,
Shareholders
,
Corporate Law
Type: Other
Abstract
The large American corporation faces ever-rising pressure to pursue a purpose that’s more than just for shareholder profit. This rising pressure interacts with sharp changes in industrial organization in a way that has not been comprehensively analyzed and is generally ignored. Firms’ capacity to accommodate pressure for a wider purpose is rising as well. Three changes are most relevant: the possibility of declining competition, the counter-possibility that what seems to be a competitive decline is really increasing winner-take-all competition, and the possibility that the ownership of the big firms has concentrated (even if the firms themselves have not) and thereby diluted competitive zeal. Consider competitive decline: In robustly competitive economies, firms cannot deviate much from profit maximization for expensive corporate purpose programs unless expanded purpose bolsters profitability (by branding the firm positively for consumers or by better motivating employees, for example). In economies with slack competition, in contrast, monopolistic and oligopolistic firms can accommodate purpose pressure, sometimes even expensive purpose pressure, from the profits they garner above what a competitive firm requires. In simplistic form, purpose can pressure such firms to redirect their excess profit from shareholders to stakeholders—to customers, employees, or the public good—in ways that firms in strongly competitive industries cannot. By most accounts, competition has been declining in the United States. By some accounts, it has declined precipitously. That decline suggests three possibilities: One—the central thesis of this Article— purpose pressure has greater potential to succeed if competition has declined or rents have otherwise grown; in competitive markets, the profit-oriented purpose-pressured firm has no choice but to refuse the purpose pressure (or to give it only lip service), while in monopolistically-organized industries, the purpose-pressured firm has more room to maneuver. Two, the normative bases undergirding shareholder primacy, although still strong, are less powerful in monopolistic markets. Three, declining corporate competition and rising corporate profits create a lush field for social conflict inside the firm and the polity for shareholders and stakeholders to seek a share of those profits. The result can infuse basic corporate governance with social conflict. This new, or expanded, field for conflict can contribute to and exacerbate our rising political and social instability. Expanding purpose pressure is one manifestation of this conflict.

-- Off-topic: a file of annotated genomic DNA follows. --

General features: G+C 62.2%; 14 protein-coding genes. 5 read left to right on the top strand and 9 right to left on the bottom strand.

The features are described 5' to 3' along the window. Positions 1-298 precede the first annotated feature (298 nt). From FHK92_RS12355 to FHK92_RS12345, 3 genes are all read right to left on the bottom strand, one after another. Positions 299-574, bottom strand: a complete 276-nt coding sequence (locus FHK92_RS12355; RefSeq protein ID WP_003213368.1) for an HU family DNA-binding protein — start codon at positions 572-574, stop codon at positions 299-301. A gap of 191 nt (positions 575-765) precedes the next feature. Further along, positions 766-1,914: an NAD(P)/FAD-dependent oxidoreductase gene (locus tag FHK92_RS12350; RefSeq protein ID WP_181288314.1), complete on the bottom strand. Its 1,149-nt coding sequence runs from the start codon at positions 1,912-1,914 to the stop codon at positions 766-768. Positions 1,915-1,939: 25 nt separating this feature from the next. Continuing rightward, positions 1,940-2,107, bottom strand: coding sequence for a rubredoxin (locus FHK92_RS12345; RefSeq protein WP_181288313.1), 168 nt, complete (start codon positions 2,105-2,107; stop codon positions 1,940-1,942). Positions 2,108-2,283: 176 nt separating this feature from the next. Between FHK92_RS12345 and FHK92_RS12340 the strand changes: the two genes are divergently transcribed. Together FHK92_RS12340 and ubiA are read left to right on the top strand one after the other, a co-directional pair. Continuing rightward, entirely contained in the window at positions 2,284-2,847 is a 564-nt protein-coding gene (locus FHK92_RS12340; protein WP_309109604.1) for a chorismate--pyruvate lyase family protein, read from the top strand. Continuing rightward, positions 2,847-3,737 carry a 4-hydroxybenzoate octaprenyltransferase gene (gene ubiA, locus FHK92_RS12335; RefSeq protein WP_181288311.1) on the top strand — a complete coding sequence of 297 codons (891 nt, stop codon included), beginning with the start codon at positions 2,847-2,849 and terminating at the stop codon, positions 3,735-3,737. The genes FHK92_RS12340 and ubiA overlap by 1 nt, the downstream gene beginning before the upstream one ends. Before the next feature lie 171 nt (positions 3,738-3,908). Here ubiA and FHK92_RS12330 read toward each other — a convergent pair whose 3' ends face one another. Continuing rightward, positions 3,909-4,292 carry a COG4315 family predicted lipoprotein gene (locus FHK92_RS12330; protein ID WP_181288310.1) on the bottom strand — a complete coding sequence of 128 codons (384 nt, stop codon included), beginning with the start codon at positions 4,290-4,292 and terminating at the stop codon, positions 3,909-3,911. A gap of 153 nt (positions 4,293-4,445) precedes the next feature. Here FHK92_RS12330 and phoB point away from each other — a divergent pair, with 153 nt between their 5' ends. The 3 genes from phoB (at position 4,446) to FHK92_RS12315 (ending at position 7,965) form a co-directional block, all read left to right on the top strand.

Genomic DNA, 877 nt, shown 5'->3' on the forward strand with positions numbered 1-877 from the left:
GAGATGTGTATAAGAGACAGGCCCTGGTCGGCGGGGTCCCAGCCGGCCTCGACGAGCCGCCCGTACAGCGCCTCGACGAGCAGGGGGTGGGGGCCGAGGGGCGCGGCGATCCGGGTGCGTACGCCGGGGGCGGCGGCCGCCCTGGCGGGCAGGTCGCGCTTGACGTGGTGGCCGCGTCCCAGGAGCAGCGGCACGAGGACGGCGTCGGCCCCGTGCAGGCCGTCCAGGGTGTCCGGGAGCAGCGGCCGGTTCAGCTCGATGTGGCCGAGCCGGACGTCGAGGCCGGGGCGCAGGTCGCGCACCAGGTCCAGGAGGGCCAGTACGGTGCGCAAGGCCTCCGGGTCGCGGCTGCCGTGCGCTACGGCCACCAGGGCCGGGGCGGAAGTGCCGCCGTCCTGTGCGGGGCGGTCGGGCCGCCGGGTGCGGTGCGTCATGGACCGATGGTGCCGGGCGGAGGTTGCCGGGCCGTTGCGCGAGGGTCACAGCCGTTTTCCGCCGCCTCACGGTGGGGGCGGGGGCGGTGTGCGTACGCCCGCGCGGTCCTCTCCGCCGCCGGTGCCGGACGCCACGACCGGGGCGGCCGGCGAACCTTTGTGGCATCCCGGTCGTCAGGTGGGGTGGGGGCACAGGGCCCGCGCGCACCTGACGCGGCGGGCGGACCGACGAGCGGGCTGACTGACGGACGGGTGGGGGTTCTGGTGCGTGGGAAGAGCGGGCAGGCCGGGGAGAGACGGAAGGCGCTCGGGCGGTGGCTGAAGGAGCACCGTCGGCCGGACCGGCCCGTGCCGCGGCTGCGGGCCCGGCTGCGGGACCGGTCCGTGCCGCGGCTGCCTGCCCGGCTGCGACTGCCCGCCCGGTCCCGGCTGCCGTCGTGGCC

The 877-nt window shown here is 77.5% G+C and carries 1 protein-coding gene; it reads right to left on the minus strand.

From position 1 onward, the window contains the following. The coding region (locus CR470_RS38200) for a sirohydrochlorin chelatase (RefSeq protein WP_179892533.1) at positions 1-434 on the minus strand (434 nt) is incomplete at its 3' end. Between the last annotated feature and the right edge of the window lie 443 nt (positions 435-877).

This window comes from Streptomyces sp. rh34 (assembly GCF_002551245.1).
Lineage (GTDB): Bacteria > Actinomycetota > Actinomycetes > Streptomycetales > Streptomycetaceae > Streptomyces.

Jeannie Suk Gersen, The Politics of Bad Sex, NewYorker.com (Mar. 31, 2021) (reviewing Katherine Angel, Tomorrow Sex Will Be Good Again: Women and Desire in the Age of Consent (2021)).
Categories:
Discrimination & Civil Rights
,
Disciplinary Perspectives & Law
Sub-Categories:
Gender & Sexuality
,
Law & Mind Sciences
Type: Other
Eli Y. Adashi, I. Glenn Cohen & Winston L. McCormick, The Interstate Medical Licensure Compact Attending to the Underserved, JAMA (Mar. 26, 2021).
Categories:
Health Care
Sub-Categories:
Bioethics
Type: Article
Paul G. Cassell, Nancy Gertner & Andrew Silverman, United States of America v. Michael Andrew Gary: Brief of Former United States District Court Judges as Amici Curiae in Support of Respondent (Univ. Utah Coll. Law Rsch. Paper No.434, 2021).
Categories:
Government & Politics
,
Criminal Law & Procedure
Sub-Categories:
Criminal Defense
,
Courts
,
Judges & Jurisprudence
Type: Other
Abstract